That tells me I need to investigate this, which I’ll do in the next few days. I don’t know which payment the minister is referring to (since none of this is public), or who is right, but I’d sure like to know.

My feeling at the end of the conference was as follows:

I don’t think the ISPs want to push for a law, or even any more interference from the government or the regulator in this matter. I think they’ve been painstakingly building the arguments for government to tolerate known breaches of net neutrality as long as they’re not too visible. Since the OSPs don’t want government intervention (but would support a non-discrimination law) it’s a deadlock. What’s completely polluting the debate is the tax issue. The French government, like other governments in Europe, is mightily pissed off at Facebook, Google, Amazon and others for not paying proper taxes in France through tax evasion. I think they’re right to be pissed off about this. But the ISPs are using that as an argument to justify their misbehaviour: it’s the nice French guys who dutifully pay their taxes vs. the evil American guys who don’t.

That political ire is tainting the debate, and that’s why the government wants to be seen to take it seriously while not acting really (at least that’s my interpretation). The consensus on non-discrimination is there, from all political sides and both greybeards and suits. But there won’t be a law anytime soon. Because in the eyes of the government, the quid pro quo has become: be dutiful tax-paying companies, OSPs, and then we’ll look into it. Of course they’d never admit that that’s how it’s now framed, but I strongly believe it is.

All the rest, “economic signals”, “traffic asymetry”, “network investment”, it’s all window-dressing, aimed at suggesting that there is a legitimate reason to examine all of these issues when in fact it weighs so little in the cost structure of the ISPs that it shouldn’t even be a point of interest for government.

That leaves me a little concerned. On the one hand, I think (I hope) it’s unlikely that the economy of traffic exchange will be affected by any government decision anytime soon. On the other hand, the evident sympathy that Free has garnered with the government by dropping their little bomb a fortnight ago is worrying. That my government – or in fact any government – would think that such an action need not be strongly condemned is a big concern. That they might further think that it’s a good way of framing the argument is even more preoccupying.

More than ever I believe that network neutrality needs to be protected. If it won’t be protected by law, it must be protected by citizens who understand what there is to lose if breaches are tolerated any further.


Photo Credit: Sylvain Courant photographies

The Gigabit Race is On!

5 Jul

DiffractionLogo7big A few weeks ago we had a healthy bit of a debate on gigabit services and their use on fiberevolution. I didn't delve too deep into the debate because I was working on a report on that very topic. The report has now been released, it's called The Gigabit Race is On! and it examines the gigabit experiences around the world, the pricing strategies for gigabit services and the strategic meaning of launching gigabit services.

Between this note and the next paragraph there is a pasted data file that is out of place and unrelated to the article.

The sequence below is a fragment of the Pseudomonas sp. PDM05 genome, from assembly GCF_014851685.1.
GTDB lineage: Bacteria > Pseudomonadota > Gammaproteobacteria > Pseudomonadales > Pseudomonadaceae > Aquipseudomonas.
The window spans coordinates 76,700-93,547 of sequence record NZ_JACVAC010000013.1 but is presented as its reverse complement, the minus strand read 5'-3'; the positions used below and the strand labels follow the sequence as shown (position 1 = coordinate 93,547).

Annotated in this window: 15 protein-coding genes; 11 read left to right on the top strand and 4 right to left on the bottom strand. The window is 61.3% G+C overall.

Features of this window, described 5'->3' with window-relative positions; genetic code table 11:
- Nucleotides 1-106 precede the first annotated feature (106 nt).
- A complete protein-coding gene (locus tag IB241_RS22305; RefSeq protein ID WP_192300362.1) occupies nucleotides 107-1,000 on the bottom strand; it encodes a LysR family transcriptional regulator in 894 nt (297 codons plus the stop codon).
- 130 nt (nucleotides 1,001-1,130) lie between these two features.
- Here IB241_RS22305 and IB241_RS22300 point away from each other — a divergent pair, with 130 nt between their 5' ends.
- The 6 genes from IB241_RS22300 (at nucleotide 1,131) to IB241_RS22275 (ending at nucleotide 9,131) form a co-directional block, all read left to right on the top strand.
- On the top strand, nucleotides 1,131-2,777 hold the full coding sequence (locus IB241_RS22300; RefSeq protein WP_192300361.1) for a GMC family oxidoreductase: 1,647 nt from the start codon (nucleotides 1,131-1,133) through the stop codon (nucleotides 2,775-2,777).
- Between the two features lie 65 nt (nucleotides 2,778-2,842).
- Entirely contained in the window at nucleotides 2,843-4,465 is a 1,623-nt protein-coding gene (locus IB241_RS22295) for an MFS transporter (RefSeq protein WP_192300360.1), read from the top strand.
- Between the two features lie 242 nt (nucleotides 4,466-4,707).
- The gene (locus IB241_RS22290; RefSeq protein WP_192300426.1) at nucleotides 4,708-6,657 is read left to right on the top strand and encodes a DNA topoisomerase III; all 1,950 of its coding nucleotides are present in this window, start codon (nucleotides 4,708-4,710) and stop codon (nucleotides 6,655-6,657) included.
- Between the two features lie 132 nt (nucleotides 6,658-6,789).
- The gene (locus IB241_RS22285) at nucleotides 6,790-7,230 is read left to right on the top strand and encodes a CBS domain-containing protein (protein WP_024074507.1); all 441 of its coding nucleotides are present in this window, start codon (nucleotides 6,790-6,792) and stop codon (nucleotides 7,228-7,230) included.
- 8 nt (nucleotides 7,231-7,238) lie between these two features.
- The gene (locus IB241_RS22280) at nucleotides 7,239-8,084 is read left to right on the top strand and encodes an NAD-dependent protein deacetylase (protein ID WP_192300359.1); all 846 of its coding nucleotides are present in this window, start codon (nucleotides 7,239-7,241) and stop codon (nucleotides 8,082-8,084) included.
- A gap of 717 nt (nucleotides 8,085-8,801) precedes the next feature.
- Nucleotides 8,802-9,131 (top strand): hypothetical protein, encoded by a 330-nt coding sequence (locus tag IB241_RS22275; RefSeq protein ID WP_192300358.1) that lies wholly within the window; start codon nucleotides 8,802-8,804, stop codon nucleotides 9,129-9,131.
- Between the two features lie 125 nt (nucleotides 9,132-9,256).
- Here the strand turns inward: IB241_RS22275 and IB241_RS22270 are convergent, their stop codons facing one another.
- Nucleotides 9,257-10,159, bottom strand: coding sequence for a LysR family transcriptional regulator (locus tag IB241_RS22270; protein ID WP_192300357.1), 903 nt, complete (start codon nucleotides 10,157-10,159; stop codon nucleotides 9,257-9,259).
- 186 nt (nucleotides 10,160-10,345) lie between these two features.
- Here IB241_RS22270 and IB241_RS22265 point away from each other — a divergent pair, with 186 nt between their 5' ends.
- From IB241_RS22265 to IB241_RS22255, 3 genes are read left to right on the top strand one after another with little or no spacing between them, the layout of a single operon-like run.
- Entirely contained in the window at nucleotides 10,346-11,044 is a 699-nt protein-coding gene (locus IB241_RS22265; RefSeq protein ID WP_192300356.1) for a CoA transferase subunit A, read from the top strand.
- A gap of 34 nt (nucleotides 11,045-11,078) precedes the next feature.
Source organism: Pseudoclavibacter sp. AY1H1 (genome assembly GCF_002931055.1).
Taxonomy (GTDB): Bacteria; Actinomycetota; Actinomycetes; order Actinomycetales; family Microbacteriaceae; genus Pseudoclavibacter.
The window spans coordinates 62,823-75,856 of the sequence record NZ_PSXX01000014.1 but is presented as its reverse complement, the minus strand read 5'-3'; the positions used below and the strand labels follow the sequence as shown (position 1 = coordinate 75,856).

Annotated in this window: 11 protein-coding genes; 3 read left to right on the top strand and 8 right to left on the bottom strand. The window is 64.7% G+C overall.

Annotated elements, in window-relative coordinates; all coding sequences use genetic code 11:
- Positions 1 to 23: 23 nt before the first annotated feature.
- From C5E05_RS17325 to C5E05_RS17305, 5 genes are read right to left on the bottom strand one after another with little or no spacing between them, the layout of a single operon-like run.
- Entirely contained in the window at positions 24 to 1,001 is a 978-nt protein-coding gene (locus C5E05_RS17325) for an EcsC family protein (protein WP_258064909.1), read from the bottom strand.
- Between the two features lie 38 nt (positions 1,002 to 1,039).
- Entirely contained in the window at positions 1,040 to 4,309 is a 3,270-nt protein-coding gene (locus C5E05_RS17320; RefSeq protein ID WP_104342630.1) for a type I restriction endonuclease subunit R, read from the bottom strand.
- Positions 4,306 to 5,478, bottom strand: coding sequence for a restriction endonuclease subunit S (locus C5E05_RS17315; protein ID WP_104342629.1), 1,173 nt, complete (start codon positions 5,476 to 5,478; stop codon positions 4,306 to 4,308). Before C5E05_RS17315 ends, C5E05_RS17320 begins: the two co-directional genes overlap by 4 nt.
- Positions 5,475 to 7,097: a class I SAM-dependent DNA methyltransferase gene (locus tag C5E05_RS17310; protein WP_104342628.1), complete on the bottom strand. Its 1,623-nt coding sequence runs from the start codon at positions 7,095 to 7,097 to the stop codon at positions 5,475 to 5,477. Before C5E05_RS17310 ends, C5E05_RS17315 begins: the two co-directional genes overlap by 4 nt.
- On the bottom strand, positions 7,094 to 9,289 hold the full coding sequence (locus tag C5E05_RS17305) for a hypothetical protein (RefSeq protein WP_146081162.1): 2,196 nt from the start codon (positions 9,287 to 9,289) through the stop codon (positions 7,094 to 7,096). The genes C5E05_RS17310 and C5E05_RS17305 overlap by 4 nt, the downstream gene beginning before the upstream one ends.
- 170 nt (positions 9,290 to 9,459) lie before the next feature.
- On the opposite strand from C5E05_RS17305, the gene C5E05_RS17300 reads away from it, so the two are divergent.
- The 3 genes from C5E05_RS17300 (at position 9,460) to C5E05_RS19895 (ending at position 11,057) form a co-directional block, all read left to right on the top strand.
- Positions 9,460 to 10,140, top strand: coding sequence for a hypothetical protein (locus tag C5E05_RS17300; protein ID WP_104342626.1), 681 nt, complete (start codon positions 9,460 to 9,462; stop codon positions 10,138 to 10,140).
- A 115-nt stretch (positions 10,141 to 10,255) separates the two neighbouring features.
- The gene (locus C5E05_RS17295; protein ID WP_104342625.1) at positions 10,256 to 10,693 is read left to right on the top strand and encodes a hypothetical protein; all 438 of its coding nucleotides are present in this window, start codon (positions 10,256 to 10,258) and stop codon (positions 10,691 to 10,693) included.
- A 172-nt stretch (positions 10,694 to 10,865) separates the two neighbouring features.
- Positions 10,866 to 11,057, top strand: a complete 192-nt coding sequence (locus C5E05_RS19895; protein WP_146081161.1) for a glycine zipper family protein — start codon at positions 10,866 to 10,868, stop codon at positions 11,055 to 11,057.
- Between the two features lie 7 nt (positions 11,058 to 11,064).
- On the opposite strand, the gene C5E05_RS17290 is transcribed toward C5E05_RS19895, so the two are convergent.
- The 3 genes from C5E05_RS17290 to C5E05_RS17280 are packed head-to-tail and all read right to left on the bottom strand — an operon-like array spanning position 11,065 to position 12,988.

(Incidentally, I have decided to post about Diffraction Analysis reports here. I think they're infrequent enough that it wouldn't be an issue, but let me know what you think!)

Are we (just) catching up with our past future ?

7 Feb

Good friend and excellent reader Dirk points me (via twitter) to this 1962 advert by Bell Telephone Systems on the Telephone of Tomorrow. Tomorrow back then was of course the year 2000.

1962 videophone paleofuture crop
The full ad is here, and it's quite interesting to me to see that of the three major innovations highlighted, only was has really come to be (mobile telephony). Video-communication and home automation we still seem to be expecting, and it looks like if things stay the way they are, it won't be the likes of the Bell Telephone Systems who will be providing us with these staples of the year 2000…

Hopefully some of these "future" services will be on display in Milan this week at the FTTH Council Europe Annual Conference. Meet me there!

Living in the Cloud…

14 Jan

Fiber CC-18
(CC) Benoît Felten

The last few weeks have been an interesting journey in actually experiencing a number of cloud services first hand. One thing I was determined about going into this new business venture was not to weigh it down with physical assets from the start. A laptop and a mobile phone was really all I needed. I'd been working from my basement (or on the road) for the last 3 years, no reason why that needed to change.

Most days, I'm not actually working from my basement. My partners let me use a free desk in their cool architect house turned offices in Vincennes. That aside, I've been building Diffraction Analysis with the no physical asset philosophy in mind (so far).

The first step was using Google Apps Pro. $40 a year for an email account with your own domain name and a dozen or so apps is a pretty sweet deal. That led to an interesting and unexpected discussion with my partners. In all honesty, I was expecting them to tell me: "Look, we've got an Exchange server, it's paid for, why don't you just let us set you up with an account." Instead, they looked at what I was proposing to do and they said: "OK, you roadtest that for the rest of us. If it works, we'll switch."